Topic: Creatives + Money with guest Kate Dixon
Hosted by Erica Thomas, co-founder of Works Progress Agency
Works Progress Agency is a collaborative design firm that help clients with innovation strategies, building relationships, and creating meaningful storytelling.
Kate Dixon has spent the past 25 years working for and consulting with leaders in for-profit companies including Nike, Intel, American Express, Opal, Quantum, Air Liquide, and Kaiser Permanente, as well as non-profits like DePaul Industries, Period, and the Nike Community Impact Fund.
Kate speaks for groups and gives podcast interviews on topics including salary negotiations, discovering your principles, authentic leadership, time management, leadership coaching, life planning, and gratitude.
Kate provides advice about leadership, pay, culture, and organizations to subscribers at katedixon.org
Resources for finding market data on salaries:
- Professional organizations that do salary surveys like AIGA
- Conversations with HR, clients, friends
- Ladies Get Paid slack channel
- Freelancing Females
What you need when discussing money with clients:
5 tricks to approach your pay negotiation:
- Understand the package
- Know what you want
- Stand up for yourself (but don’t be a jerk)
- Be prepared to walk away
- Get help
Keep in mind:
- Don’t just think about the salary think about the short-term, long-term incentives and culture of the company
- Its not personal, its how the company values that role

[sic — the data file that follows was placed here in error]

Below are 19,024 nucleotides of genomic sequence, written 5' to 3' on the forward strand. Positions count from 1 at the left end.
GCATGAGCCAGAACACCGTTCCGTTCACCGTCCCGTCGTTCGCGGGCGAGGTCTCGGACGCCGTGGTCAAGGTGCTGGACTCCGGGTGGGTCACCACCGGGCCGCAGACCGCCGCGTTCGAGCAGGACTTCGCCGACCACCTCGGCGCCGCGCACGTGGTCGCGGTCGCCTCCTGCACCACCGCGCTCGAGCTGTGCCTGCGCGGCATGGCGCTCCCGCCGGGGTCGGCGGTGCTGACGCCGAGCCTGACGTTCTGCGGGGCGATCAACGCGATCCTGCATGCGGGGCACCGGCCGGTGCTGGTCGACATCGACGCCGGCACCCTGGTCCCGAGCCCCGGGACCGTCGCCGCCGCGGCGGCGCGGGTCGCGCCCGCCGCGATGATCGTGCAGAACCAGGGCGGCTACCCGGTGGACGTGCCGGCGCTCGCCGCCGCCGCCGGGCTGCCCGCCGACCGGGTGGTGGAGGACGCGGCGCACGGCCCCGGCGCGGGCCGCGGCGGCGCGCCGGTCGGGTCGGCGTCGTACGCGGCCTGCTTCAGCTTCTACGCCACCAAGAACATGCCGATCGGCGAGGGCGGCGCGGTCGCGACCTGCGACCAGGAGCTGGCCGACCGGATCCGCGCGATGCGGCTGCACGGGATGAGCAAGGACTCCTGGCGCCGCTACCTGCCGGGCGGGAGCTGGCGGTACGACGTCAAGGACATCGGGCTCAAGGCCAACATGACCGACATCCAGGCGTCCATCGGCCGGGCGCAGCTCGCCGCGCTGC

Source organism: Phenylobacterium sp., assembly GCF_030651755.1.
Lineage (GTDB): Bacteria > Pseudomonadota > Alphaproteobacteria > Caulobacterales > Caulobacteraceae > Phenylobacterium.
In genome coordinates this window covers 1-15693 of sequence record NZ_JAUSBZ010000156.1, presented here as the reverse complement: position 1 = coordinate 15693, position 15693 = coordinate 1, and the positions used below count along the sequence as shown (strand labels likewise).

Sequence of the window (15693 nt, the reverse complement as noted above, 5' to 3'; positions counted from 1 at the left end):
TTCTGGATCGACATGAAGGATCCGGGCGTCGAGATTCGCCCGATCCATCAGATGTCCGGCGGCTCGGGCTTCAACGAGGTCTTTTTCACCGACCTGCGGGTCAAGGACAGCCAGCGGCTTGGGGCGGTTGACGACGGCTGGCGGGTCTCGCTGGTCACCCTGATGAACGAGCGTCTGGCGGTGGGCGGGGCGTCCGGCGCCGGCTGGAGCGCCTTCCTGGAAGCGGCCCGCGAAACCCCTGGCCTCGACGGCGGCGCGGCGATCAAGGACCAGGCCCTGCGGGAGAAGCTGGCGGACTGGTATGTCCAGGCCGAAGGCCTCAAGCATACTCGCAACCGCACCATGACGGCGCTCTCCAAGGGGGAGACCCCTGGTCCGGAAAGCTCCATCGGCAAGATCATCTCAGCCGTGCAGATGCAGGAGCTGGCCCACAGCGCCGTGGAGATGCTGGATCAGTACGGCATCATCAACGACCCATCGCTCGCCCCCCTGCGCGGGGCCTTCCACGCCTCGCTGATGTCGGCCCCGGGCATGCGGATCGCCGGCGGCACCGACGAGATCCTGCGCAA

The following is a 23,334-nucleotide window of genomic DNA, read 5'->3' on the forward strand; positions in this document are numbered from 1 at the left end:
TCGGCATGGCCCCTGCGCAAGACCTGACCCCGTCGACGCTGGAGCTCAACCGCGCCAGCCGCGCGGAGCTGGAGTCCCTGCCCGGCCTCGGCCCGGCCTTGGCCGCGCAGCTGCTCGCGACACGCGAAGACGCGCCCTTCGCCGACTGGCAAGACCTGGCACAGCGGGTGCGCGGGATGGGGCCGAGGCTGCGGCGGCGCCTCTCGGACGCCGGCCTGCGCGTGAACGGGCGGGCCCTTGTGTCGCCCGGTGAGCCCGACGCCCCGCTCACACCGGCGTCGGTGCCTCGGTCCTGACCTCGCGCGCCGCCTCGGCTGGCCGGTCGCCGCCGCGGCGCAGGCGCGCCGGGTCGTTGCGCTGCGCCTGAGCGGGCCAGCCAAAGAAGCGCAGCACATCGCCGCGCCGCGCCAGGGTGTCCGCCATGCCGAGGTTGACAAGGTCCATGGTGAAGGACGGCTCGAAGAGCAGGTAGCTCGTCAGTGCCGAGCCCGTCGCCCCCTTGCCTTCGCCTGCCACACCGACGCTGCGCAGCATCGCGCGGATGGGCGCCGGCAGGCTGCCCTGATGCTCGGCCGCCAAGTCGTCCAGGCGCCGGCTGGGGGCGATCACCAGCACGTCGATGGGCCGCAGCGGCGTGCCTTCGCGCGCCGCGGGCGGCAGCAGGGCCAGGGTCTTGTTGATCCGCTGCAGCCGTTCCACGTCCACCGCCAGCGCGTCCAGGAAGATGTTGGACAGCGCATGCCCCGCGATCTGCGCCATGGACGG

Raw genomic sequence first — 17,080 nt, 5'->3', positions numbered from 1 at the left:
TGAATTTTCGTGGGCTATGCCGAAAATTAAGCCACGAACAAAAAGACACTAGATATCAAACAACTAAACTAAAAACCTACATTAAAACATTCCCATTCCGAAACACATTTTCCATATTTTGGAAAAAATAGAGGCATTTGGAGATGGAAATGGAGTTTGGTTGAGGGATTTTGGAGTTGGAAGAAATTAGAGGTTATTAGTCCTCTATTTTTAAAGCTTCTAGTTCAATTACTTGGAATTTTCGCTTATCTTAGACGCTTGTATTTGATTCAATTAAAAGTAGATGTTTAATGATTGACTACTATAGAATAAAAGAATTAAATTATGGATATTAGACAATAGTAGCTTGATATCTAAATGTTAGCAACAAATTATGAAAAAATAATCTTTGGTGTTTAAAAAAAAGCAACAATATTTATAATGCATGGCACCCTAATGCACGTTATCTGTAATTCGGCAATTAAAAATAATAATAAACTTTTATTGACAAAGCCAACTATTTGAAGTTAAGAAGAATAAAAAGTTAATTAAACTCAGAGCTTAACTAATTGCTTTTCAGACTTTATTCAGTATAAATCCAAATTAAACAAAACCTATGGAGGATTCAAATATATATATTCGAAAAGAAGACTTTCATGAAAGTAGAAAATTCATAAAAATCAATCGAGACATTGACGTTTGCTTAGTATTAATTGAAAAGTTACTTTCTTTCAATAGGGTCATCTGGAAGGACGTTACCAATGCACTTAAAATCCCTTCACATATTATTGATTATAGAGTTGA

- Negotiate big to small – negotiation fatigue is real
*Anchoring – the person who puts a number out first has the advantage because every other number is in relations to the initial one.
*Oregon just passed a bill that employers can’t ask about salary history anymore – historically traps women into lower pay.
One tactic to use if desired salary or salary negotiation is lower then expected.– “I would hate for salary to get in the way of a great match. Lets keep talking and see if there is any flexibility in some of the benefits.
Another tactic – delay salary conversations until you know more about the role. Talk to certain people within the company. Its good to make sure you are in the same ballpark before you go in too deep.
Gracefully get more space until you can clear your head – “I am super excited about the position but since it is such a big decision, I would love 24-48 hours to think about it.”
- If going from corporate to freelance work add 35%-50% up-charge to account for overhead, self-employment taxes, insurance, risk mitigation
- Ask yourself – are you really just a consultant acting like a freelancer?
- 90 days before the end of contract you can tell your client that you will be increasing your rate after the contract ends.
- You can raise you prices whenever you want – give yourself permission.
- People invest in things that matter to them. Some people view things as luxuries and other people see your service as critical.
Is there a good sliding scale formula for companies that want to balance corporate and non-profit clients?
- Tie it to your strategic objectives of your business, do yours align with theirs
- If work isn’t paid does it align with your values and goals?
- It is a personal decision how much can you discount & your profit margins
- Break it into 3 buckets – do they meet your criteria on xyz – if not take your heart out of it, let yourself off the hook
- You could start by sending them a survey to ask if they find value at your rate, or fairness
Should you work for friends?
- Make sure your talking care of your business, but if they are in your closest circle, or if they bring business to your by referral – take care of them
- It can be easy for those borders to erode
- Friends should want to pay full price to support your business
Use pro bono work to try out new product or services – test, experiment, product development